Seamless Interchangeability (SI) represents a radically new railway transport operational concept. The SI concept involves the running of a non-stop train, known as the prime train between terminal stations. To serve intermediate stations, autonomously powered carriages couple/uncouple from the front/rear of the prime train. For example, consider a typical 10 carriage train departing from London St Pancras and travelling to Sheffield. A percentage of the prime 10 carriage train will consist of passengers travelling between the terminal stations. As introduced above, the prime train does not stop at intermediate stations. Carriages uncouple from the rear of the prime train to serve intermediate stations e.g. Leicester. With trains from intermediate stations e.g. Leicester, coupling at the front of the prime train. Thus, allowing passengers to travel from an intermediate station and join the ‘quicker’ non-stop prime train. Effectively, the concept allows passengers to transfer between coupled trains, as a result, avoiding the need to change trains at stations. The aim of SI is to deliver reduced cost and carbon emissions, and increased customer satisfaction and capacity of the railway, as outlined in the Railway Technical Strategy 2012 (RTS 2012) i.e. namely on the ‘4Cs’. It is expected these deliverables can be achieved through the SI concept by freeing up latent capacity, thereby increasing network capacity, reducing journey times and as a result, reducing carbon emissions through lower energy consumption. To demonstrate the concept, a baseline mathematical model of a representative section of the Midland Main line was established. The model is based on the European Rail Traffic Management System (ERTMS) technology Level 3. The model delivered quantified outputs relating to defined key performance indicators (KPIs). The baseline model was then used in subsequent phases to evaluate the potential benefits of Seamless Interchangeability. SI delivers on the RTS 2012 i.e. the ‘4Cs’. Increased customer satisfaction is realised through fewer changes/stops, hence reduced journey times are achieved. The SI concept allows the number of carriages to be increased on the network, as a result of increasing network capacity; the customer satisfaction is also improved. With fewer stops for the ‘quicker’ non-stop prime train, both the cost and carbon emissions (energy usage) are decreased.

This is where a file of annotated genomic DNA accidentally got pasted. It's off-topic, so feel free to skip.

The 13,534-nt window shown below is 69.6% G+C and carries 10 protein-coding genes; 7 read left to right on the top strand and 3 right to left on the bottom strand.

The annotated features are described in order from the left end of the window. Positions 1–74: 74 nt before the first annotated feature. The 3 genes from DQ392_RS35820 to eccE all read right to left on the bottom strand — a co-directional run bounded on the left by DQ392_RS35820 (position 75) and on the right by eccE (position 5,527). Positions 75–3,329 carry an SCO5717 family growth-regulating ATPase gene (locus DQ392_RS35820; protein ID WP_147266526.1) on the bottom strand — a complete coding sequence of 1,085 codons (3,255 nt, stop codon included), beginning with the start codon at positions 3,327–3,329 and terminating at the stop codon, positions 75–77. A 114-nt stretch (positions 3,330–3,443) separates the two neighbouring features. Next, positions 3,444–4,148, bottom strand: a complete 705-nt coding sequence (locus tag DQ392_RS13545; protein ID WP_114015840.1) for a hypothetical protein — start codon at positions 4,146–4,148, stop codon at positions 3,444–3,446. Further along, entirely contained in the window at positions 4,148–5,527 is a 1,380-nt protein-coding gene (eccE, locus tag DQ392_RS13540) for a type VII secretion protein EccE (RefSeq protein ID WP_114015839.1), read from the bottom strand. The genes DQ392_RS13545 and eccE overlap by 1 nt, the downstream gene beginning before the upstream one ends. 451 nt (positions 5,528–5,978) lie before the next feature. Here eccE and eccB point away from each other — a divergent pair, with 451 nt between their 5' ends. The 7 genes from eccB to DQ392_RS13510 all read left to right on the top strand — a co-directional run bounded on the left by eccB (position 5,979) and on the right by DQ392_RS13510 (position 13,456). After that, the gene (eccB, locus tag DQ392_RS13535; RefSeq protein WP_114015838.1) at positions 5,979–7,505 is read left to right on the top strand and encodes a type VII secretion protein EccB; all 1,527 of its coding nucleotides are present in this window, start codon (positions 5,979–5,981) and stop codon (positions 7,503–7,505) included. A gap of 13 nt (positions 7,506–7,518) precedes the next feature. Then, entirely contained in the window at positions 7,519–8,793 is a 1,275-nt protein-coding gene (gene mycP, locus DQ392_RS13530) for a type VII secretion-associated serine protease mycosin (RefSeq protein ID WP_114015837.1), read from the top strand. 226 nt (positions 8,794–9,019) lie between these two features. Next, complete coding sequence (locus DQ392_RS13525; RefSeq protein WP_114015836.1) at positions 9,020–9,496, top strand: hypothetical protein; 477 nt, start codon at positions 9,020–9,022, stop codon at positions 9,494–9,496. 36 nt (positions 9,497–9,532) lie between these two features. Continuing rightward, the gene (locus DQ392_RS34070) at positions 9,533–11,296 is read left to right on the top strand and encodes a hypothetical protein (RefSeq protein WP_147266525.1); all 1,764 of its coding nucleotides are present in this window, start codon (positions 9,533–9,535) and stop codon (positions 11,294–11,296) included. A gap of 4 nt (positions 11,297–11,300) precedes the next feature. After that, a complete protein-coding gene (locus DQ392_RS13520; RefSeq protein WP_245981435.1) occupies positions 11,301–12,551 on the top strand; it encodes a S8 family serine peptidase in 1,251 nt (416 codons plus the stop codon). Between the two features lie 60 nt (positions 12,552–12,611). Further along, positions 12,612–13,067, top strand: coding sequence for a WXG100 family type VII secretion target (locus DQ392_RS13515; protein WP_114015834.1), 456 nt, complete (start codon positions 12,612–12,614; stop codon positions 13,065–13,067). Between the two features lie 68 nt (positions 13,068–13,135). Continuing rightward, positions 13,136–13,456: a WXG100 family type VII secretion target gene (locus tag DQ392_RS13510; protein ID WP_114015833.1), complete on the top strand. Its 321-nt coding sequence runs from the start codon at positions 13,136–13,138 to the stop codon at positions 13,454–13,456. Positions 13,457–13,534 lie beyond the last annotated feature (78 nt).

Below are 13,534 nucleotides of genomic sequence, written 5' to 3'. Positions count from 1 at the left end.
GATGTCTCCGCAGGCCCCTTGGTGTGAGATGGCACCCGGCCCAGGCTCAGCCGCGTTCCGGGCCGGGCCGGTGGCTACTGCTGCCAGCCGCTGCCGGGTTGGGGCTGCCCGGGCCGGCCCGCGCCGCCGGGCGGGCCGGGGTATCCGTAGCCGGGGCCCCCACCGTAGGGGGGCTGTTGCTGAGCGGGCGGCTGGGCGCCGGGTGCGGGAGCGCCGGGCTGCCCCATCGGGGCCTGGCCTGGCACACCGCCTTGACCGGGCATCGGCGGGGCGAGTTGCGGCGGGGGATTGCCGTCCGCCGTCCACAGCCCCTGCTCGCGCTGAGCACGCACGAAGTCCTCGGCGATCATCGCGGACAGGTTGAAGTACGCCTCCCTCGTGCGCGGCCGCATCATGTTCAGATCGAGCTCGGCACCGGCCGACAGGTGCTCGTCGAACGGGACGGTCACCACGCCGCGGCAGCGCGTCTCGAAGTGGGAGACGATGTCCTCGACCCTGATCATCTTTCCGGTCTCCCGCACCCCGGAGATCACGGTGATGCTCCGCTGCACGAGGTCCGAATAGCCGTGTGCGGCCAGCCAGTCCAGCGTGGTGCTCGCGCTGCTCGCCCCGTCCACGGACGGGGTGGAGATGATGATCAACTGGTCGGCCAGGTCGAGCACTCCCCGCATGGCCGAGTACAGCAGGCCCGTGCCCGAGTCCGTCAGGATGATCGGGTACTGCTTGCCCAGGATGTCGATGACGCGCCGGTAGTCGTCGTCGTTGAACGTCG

|Effective start/end date||1/10/14 → 1/07/16|
- Coventry University (lead)
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